The Plus 1 Solution can be morally permissible if at least two essential criteria are met: first, the institution must not deny the Church’s teachings on marriage and sexuality; and second, it must not acknowledge or recognize same-sex “marriage” as the basis for Plus 1 coverage. There is nothing unethical in principle about extending benefits on a basis other than marriage, which is what the Plus 1 Solution does. Similarly, since it is not unethical for a Catholic employer to allow an employee to designate someone other than a spouse as a life insurance beneficiary, an alternative designee for a health insurance beneficiary could be valid as well.

The Plus 1 Solution accomplishes three goals. First, it enables Catholic institutions to avoid violations of current law. Second, it can expand the number of people who have access to quality, affordable health care. Third, it does not involve any denial of the Church’s teachings on marriage and sexuality. Health care benefits are extended on the basis of meeting the criteria of the Plus 1 Solution, not on the basis of legally recognized marital status.

Some may question how the Plus 1 Solution differs from what we argued earlier, that extending spousal benefits on the basis of an employee’s legally recognized same-sex union constitutes formal cooperation with the application of an unjust law. The issues are very different. The Plus 1 Solution does not depend on any notion of “spouse.” In essence, the Plus 1 approach eliminates the category of “spousal benefits” and replaces it with a new category, “domiciled adult benefits.” The beneficiary may or may not be a person with whom the employee is in a relationship (heterosexual or homosexual). In addition, even if the person to whom the benefits are being extended happens to be the employee’s same-sex partner, the benefits are not being extended on the basis of any legally recognized union; instead, they are being extended on the basis of the Plus 1 criteria. These are very important differences. The NCBC previously addressed the moral legitimacy of such benefits programs in a 2015 statement on spousal benefits:

"Benefits morally can be given to the employee and any dependents the employer so chooses to cover, as well as another co-domiciled adult (if the employer so chooses), to avoid being forced to recognize same-sex 'marriages' through the vehicle of spousal benefits. At most, this would constitute morally tolerable remote mediate material cooperation in evil, justified by the benefits of health insurance needed by employees and their families. The requisite objection to same-sex 'marriage,' required in any tolerable cooperation in evil, is demonstrated by the very nature of this provision for providing benefits."40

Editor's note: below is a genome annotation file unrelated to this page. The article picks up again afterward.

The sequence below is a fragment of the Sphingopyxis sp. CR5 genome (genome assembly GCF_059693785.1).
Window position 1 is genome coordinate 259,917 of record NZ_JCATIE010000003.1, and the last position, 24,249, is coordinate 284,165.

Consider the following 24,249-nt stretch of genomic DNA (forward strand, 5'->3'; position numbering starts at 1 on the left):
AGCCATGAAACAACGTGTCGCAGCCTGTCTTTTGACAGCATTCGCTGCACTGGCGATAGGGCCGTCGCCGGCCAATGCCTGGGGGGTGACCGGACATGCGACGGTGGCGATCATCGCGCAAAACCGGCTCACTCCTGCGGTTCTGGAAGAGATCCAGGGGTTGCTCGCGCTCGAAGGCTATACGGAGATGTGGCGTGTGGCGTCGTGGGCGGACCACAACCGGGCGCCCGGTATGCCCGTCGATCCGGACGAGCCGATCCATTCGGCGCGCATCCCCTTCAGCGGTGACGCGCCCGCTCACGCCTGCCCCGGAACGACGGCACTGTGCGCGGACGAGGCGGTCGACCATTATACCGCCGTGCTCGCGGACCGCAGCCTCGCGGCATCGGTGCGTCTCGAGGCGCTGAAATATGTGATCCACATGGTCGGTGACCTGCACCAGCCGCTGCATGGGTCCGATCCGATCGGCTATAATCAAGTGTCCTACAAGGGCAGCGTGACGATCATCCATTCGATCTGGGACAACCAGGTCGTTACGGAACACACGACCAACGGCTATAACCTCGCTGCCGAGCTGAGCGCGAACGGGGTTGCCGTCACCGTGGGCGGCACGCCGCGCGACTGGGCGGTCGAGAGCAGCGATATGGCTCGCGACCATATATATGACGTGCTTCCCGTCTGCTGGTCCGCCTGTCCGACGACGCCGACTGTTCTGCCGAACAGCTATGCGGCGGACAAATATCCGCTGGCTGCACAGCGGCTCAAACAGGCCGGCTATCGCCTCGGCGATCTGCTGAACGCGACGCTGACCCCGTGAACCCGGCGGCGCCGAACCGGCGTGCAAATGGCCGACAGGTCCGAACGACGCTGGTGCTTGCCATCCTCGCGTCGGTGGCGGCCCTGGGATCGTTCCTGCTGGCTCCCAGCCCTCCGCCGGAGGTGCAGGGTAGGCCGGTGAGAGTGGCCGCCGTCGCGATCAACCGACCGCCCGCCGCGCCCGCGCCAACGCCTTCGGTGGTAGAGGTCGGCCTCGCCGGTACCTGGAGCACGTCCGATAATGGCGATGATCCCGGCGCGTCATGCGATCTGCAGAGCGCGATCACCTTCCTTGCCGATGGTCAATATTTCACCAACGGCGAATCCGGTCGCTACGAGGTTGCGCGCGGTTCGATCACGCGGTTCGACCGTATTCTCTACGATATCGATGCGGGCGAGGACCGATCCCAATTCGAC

To be clear, a Catholic institution may be permitted to offer benefits to an employee and his or her Plus 1 beneficiary, even if the beneficiary happens to be a same-sex partner. Nonetheless, in doing so the institution (a) must not deny the Church’s teachings on marriage and sexuality and (b) must not acknowledge or recognize same-sex “marriage” as a basis for Plus 1 status.

3. Significant prudential concerns related to the Plus 1 Solution

While the NCBC holds that the Plus 1 Solution could be a morally permissible option for Catholic institutions, we recognize a number of prudential concerns with it as well. These challenges include, but are not limited to, the following:

1. The Plus 1 Solution could result in increased nonmarital cohabitation among both heterosexual and homosexual partners. It also has the potential to serve as a source of scandal if outside observers were to learn that a health plan offered by a Catholic institution was providing benefits to those living publicly in such objectively disordered situations. It could also potentially encompass a number of other situations involving scandal and moral turpitude. For example, a Catholic institution might unwittingly provide health insurance for a Plus 1 designee who was involved in problematic, but clearly legal, activities (such as a publicly known abortionist), thereby indirectly facilitating such problematic activities.

2. Transitioning to the Plus 1 Solution may entail significant logistical and cost challenges, as it would probably have to be applied to every kind of benefit (medical, dental, life, disability, etc.).

3. Adopting the Plus 1 Solution could mean that Catholic institutions stop recognizing actual marriages as marriages, thus reducing heterosexual spouses to “legally domiciled adults” and, in some cases, cutting off real spouses from access to benefits. The negative ramifications of this result should not be underestimated.